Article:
Topics in Catalysis

, Volume 62, Issue 17–20, pp 1202–1207 | Cite as

Reaction Engineering for the Industrial Implementation of Biocatalysis

  • John M. WoodleyEmail author
Original Paper


Biocatalytic processes (using one or more enzymes) for the production of chemicals is an important potential route to more sustainable manufacturing and today have found application in several industries, but most notably in the pharmaceutical sector. For high-priced pharmaceuticals, the development of new processes is primarily dependent upon enzyme development. However, the wider application of biocatalytic processes towards lower-priced chemicals will demand reaction engineering to be considered, alongside biocatalyst development. Bioreaction engineering should include an evaluation of the thermodynamics and reaction kinetics, as well as the stability of the biocatalyst. In this brief article, tools to assist in the collection and evaluation of reaction engineering data will be discussed, and illustrated using biological oxidation as an example.


Biocatalytic processes Bioreaction engineering Enzyme kinetics Biocatalyst stability 



  1. 1.
    Sheldon RA, Woodley JM (2018) The role of biocatalysis in sustainable chemistry. Chem Rev 118:801–834CrossRefGoogle Scholar
  2. 2.
    Arnold F (2018) Directed evolution: bringing new chemistry to life. Angew Chem Int Ed 57:4143.4148Google Scholar
  3. 3.
    Kan SB, Lewis RD, Chen K, Arnold FH (2016) Directed evolution of cytochrome c for carbon-silicon bond formation: bringing silicon to life. Science 354:1048–1051CrossRefGoogle Scholar
  4. 4.
    Pollard DJ, Woodley JM (2007) Biocatalysis for pharmaceutical intermediates: the future is now. Trends Biotechnol 25:66–73CrossRefGoogle Scholar
  5. 5.
    Truppo MD (2017) Biocatalysis in the pharmaceutical industry: the need for speed. ACS Med Chem Lett 8:476–480CrossRefGoogle Scholar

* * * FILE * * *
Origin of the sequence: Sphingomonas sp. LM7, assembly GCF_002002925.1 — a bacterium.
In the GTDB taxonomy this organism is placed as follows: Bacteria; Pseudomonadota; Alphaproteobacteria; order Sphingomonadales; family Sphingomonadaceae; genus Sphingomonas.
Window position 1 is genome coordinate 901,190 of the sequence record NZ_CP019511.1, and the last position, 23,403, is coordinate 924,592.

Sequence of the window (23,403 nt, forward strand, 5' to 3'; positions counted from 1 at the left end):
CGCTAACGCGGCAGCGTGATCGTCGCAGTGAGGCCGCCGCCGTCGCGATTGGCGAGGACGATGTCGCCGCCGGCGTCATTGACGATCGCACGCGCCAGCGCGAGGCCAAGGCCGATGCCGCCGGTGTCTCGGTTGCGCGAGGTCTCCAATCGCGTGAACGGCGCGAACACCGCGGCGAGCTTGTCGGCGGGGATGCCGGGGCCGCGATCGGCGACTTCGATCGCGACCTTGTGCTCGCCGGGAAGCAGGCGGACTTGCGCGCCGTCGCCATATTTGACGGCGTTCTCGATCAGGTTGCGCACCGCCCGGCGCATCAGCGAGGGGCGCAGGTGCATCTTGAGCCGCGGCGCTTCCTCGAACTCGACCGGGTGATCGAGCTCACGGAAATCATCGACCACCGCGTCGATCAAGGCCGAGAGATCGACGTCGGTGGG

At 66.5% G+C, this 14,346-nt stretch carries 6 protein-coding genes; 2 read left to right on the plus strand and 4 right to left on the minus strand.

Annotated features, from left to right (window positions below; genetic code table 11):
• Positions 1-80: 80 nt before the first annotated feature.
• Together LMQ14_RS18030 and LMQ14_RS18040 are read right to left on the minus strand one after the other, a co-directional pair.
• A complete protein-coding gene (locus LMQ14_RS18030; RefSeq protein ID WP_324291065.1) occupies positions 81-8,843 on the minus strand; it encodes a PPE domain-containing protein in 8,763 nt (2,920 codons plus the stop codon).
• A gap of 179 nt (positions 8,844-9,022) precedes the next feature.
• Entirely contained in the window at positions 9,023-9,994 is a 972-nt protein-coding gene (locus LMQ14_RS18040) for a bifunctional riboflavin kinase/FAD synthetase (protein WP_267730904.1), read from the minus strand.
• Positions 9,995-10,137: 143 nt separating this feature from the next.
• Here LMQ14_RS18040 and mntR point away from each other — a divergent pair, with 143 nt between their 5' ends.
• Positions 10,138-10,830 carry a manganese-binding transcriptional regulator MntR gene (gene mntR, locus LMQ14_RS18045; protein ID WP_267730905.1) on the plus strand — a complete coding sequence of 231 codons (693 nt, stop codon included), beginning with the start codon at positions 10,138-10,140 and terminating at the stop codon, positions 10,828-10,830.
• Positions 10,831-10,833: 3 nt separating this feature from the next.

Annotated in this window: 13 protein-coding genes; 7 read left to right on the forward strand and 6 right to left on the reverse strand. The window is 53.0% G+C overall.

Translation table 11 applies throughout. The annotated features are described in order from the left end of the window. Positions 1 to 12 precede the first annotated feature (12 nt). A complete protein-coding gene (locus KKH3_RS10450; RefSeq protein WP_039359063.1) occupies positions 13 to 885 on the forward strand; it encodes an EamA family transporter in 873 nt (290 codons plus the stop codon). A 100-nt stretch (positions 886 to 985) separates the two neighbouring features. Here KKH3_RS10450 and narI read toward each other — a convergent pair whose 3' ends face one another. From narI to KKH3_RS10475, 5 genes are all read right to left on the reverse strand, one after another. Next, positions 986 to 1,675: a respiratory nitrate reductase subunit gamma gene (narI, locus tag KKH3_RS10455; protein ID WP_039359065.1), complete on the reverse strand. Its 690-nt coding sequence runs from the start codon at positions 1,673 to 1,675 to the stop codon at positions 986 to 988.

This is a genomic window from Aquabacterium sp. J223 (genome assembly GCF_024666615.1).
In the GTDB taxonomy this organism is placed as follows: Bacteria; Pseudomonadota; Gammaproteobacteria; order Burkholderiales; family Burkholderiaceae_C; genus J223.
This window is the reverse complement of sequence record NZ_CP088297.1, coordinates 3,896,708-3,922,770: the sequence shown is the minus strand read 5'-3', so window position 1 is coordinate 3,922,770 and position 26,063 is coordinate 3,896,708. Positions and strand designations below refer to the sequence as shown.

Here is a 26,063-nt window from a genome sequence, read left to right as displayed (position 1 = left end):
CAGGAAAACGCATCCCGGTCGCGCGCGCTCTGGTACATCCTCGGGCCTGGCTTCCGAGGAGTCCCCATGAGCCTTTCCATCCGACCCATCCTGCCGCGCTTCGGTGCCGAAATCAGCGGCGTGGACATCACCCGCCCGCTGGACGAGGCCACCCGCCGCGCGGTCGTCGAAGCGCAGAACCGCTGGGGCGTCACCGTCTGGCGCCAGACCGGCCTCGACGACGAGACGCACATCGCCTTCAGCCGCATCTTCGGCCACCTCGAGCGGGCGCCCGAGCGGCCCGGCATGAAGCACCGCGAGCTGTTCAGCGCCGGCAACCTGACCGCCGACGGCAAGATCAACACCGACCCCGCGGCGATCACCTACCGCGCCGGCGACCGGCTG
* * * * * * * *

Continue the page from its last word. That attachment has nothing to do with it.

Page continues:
6. 6.
    Ringborg RH, Woodley JM (2016) The application of reaction engineering to biocatalysis. React Chem Eng 1:10–22CrossRefGoogle Scholar
  7. 7.
    Abu R, Woodley JM (2015) Application of enzyme coupling reactions to shift thermodynamically-limited biocatalytic reactions. ChemCatChem 7:3094–3105CrossRefGoogle Scholar
  8. 8.
    Woodley JM, Bisschops M, Straathof AJJ, Ottens M (2008) Future directions for in-situ product removal (ISPR). J Chem Tech Biotechnol 83:121–123CrossRefGoogle Scholar
  9. 9.
    Bar-Even A, Noor E, Savir Y, Liebermeister W, Davidi D, Tawfik DS, Milo R (2011) The moderately efficient enzyme: evolutionary and physicochemical trends shaping enzyme parameters. Biochem 50:4402–4410CrossRefGoogle Scholar
  10. 10.
    Polizzi KM, Bommarius AS, Broering JM, Chaparro-Riggers JF (2007) Stability of biocatalysts. Curr Opin Chem Biol 11:220–225CrossRefGoogle Scholar
  11. 11.
    Bommarius AS, Paye MF (2013) Stabilizing biocatalysts. Chem Soc Rev 42:6534–6565CrossRefGoogle Scholar
  12. 12.
    Fu X (2005) Applications of oxidoreductases: recent progress. Ind Biotechnol 1:38–50CrossRefGoogle Scholar
  13. 13.
    Turner NJ (2011) Enantioslecetive oxidation of C-O and C-N bonds using oxidases. Chem Rev 111:4073–4087CrossRefGoogle Scholar
  14. 14.
    Liu J, Wu S, Li Z (2018) Recent advances in enzymatic oxidation of alcohols. Curr Opin Chem Biol 43:77–86CrossRefGoogle Scholar
  15. 15.
    Dong J, Fernández-Fueyo E, Hollmann F, Paul C, Pasic M, Schmidt S, Wang Y, Younes S, Zhang W (2018) Biocatalytic oxidation reactions – a chemist’s perspective. Angew Chem Int Ed 57:9238–9261CrossRefGoogle Scholar
  16. 16.
    Brummund J, Sonke T, Mϋller M (2015) Process development for biocatalytic oxidations applying alcohol dehydrogenases. Org Proc Res Dev 19:1590–1595CrossRefGoogle Scholar
  17. 17.
    Tan Q, Qiu J, Luo X, Zhang Y, Liu Y, Chen Y, Yuan J, Liao W (2018) Progress in one-pot bioconversion of cephalosporin C to 7-aminocephalosporanic acid. Curr Pharma Biotechnol 19:30–42CrossRefGoogle Scholar
  18. 18.
    Sato T, Hamad Y, Sumikawa M, Araki S, Yamamoto H (2014) Solubility of oxygen in organic solvents and calculation of the Hansen solubility parameters of oxygen. Ind Eng Chem Res 53:19331–19337CrossRefGoogle Scholar
  19. 19.
    Toftgaard Pedersen A, Carvalho T, Sutherland E, Rehn G, Ashe R, Woodley JM (2017) Biocatalytic oxidation in a continuous agitated cell reactor. Biotech Bioeng 114:1222–1230CrossRefGoogle Scholar
  20. 20.
    Ringborg RH, Toftgaard Pedersen A, Woodley JM (2017) Automated determination of oxygen dependent enzyme kinetics in a tube-in-tube microreactor. ChemCatChem 9:3285–3288CrossRefGoogle Scholar
  21. 21.
    Woodley JM (2017) Integrating protein engineering with process design for biocatalysis. Phil Trans R Soc A 376:20170062CrossRefGoogle Scholar

Copyright information

© Springer Science+Business Media, LLC, part of Springer Nature 2019

Authors and Affiliations

  1. 1.Department of Chemical and Biochemical EngineeringTechnical University of Denmark (DTU)Kgs. LyngbyDenmark

Personalised recommendations